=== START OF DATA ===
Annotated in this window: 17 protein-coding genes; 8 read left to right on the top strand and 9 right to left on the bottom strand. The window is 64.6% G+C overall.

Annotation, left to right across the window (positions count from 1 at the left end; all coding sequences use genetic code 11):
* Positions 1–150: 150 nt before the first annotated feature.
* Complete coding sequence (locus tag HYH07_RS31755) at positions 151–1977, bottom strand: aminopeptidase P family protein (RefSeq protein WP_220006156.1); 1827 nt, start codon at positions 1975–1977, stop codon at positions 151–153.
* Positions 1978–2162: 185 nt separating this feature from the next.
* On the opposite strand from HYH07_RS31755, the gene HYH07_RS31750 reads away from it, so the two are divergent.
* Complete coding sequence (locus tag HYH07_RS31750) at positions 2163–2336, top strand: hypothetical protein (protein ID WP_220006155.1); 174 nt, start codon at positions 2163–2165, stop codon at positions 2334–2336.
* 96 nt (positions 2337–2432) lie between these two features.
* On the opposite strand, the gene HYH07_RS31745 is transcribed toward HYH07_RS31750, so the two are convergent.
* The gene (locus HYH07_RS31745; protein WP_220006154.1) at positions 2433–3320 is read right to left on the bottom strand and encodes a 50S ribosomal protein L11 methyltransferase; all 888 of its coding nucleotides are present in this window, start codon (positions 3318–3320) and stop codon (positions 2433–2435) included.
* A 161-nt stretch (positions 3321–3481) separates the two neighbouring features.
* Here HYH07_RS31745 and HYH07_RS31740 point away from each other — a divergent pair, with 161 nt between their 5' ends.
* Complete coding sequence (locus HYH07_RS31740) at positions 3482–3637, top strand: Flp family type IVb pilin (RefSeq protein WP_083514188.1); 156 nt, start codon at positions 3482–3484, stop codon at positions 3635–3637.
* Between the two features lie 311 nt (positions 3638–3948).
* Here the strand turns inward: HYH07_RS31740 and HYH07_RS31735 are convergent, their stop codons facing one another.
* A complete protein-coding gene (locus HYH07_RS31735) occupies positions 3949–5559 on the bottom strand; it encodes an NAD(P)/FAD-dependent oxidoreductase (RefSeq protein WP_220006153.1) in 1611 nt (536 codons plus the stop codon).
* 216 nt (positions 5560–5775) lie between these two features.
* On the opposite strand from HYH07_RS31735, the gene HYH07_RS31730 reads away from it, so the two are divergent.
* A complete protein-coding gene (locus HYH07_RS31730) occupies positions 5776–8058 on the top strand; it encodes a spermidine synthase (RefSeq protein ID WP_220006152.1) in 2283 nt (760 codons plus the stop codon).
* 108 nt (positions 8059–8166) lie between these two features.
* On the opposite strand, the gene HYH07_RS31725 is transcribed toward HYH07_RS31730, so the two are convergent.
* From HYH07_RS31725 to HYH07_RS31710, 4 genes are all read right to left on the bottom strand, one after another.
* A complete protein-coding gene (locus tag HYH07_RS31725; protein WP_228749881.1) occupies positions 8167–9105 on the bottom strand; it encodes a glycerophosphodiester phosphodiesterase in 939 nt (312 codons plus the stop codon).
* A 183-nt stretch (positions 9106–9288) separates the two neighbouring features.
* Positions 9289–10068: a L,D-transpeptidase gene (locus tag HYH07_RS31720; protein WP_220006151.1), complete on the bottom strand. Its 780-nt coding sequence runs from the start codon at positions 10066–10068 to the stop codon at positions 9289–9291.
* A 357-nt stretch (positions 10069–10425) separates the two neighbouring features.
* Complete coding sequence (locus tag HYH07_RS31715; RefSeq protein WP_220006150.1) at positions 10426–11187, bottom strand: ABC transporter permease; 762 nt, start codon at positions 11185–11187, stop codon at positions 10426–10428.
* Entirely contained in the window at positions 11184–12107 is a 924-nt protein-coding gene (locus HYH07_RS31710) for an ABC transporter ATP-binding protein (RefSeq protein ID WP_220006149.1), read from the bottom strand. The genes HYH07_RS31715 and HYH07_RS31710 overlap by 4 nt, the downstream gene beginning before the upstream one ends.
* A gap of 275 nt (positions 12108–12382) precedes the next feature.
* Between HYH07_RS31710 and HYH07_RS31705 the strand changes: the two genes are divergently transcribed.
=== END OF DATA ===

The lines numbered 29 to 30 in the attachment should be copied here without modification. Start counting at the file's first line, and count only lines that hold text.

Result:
* A gap of 275 nt (positions 12108–12382) precedes the next feature.
* Between HYH07_RS31710 and HYH07_RS31705 the strand changes: the two genes are divergently transcribed.